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Right to Education for Students Who Are Hospitalized

Accessibility, Education

By: Natalie Trouard* and Amanda Glass, DRAZ Staff Attorney

Children sometimes require hospitalization for acute medical or behavioral healthcare treatment. Students with disabilities may require more frequent hospitalizations than students without disabilities. Even while in the hospital, students are entitled to an education.

Many Arizona students with disabilities encounter interruptions in educational services while they are hospitalized for medical or behavioral health treatment because schools drop these students from their school enrollment if they miss ten consecutive days of school. Because of this disenrollment, the student is left without any school services while in the hospital, leading to educational loss and potential negative consequences on the student’s grades and earned credits. When schools drop students from enrollment, parents must also go through the process of reenrolling them in school when the hospitalization ends. Because of the nature of some students’ disabilities, this can be a persistent problem.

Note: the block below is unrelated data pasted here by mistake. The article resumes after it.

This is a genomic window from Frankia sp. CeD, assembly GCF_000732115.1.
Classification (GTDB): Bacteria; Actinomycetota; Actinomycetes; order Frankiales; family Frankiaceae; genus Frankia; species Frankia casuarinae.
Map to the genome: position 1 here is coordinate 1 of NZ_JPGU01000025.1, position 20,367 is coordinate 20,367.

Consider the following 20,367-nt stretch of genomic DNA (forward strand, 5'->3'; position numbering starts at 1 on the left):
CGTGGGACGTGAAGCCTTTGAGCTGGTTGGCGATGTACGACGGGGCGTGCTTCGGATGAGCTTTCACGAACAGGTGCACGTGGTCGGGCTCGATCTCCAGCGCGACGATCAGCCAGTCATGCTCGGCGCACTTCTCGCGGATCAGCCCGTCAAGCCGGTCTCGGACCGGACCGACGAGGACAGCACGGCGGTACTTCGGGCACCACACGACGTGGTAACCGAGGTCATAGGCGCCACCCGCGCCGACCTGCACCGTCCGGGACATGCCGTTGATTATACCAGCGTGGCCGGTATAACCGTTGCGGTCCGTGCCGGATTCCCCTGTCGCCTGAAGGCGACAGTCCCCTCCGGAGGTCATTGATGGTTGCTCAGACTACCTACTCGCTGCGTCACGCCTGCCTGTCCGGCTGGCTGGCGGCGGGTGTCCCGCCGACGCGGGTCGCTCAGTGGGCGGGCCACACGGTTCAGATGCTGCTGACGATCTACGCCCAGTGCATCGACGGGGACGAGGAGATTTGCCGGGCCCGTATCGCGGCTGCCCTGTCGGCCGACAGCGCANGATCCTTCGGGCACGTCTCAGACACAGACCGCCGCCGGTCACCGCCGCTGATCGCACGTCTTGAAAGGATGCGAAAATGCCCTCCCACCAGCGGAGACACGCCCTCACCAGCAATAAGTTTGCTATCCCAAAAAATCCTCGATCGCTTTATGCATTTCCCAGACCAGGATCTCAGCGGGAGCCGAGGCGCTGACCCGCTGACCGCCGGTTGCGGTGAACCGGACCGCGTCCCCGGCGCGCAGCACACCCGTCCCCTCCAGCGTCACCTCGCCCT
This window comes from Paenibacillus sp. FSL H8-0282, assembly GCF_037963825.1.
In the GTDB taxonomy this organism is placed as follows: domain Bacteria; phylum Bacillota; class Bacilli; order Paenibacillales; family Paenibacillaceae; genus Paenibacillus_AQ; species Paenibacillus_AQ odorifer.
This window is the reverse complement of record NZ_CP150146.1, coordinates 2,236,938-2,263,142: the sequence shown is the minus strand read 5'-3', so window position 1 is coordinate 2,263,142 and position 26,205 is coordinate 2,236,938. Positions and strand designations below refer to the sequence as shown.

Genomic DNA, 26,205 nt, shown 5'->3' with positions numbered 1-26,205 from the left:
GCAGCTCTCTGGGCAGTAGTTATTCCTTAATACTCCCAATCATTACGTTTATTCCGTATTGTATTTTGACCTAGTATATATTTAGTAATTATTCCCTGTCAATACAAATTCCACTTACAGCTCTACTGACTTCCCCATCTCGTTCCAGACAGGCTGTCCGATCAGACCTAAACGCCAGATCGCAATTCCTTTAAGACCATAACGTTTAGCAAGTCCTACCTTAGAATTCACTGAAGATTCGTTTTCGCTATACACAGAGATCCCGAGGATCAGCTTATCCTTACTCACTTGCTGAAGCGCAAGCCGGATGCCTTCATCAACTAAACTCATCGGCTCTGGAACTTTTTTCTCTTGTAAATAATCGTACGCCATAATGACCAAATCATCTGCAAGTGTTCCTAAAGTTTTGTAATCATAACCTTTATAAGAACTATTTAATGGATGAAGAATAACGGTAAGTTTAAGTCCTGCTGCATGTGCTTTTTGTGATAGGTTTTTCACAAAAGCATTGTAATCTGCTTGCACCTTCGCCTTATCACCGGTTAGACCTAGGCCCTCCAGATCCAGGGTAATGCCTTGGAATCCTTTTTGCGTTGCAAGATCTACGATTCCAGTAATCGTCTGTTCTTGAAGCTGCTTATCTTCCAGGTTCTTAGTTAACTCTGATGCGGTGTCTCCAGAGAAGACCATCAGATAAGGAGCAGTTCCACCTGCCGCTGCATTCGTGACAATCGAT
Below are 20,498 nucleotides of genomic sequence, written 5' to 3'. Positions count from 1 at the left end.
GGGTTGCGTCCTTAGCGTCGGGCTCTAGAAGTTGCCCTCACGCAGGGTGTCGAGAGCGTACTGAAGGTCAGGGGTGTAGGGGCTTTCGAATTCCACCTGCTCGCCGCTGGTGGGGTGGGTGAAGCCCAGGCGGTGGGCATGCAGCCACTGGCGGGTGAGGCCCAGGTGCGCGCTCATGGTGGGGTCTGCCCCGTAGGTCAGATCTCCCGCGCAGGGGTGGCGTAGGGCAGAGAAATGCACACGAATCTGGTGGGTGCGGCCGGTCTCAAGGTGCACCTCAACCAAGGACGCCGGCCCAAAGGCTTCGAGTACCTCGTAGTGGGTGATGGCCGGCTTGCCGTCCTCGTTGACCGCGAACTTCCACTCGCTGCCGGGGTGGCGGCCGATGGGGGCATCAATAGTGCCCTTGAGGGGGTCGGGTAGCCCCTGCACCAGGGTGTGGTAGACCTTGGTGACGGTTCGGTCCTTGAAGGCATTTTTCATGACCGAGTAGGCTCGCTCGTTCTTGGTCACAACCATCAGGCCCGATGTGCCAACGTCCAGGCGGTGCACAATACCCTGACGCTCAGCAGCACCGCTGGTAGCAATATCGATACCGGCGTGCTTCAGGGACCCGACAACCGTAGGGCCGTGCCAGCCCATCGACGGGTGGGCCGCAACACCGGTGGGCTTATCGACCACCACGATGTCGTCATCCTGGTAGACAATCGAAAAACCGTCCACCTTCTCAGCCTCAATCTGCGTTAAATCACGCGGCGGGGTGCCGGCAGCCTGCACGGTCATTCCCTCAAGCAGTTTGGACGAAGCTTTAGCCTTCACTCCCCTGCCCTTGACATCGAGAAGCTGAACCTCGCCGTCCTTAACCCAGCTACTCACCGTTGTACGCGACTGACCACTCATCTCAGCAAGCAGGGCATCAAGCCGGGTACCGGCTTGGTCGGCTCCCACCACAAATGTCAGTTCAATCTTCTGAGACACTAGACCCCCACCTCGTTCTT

This three-part blog post series explains the problem, important legal rights of students with disabilities, tips for parents to help ensure their children have access to a free and appropriate public education during hospitalizations, and dispute resolution options. Today’s blog post focuses on explaining why students are dropped from school enrollment when they are hospitalized and how a parent or guardian can prevent their student from being dropped.

Why was my child dropped from the school’s enrollment?

Arizona schools automatically withdraw students who are absent for ten consecutive school days unless the absences qualify as excused absences. The Arizona Department of Education, which is given the authority under state law to identify excused absences, defines an excused absence as an absence “due to illness, doctor appointment, bereavement, family emergencies, and out-of-school suspensions.” Further, for absences to be counted as excused absences, “the school must be notified in advance or at the time of any absence by the parent or other person who has custody of the student.”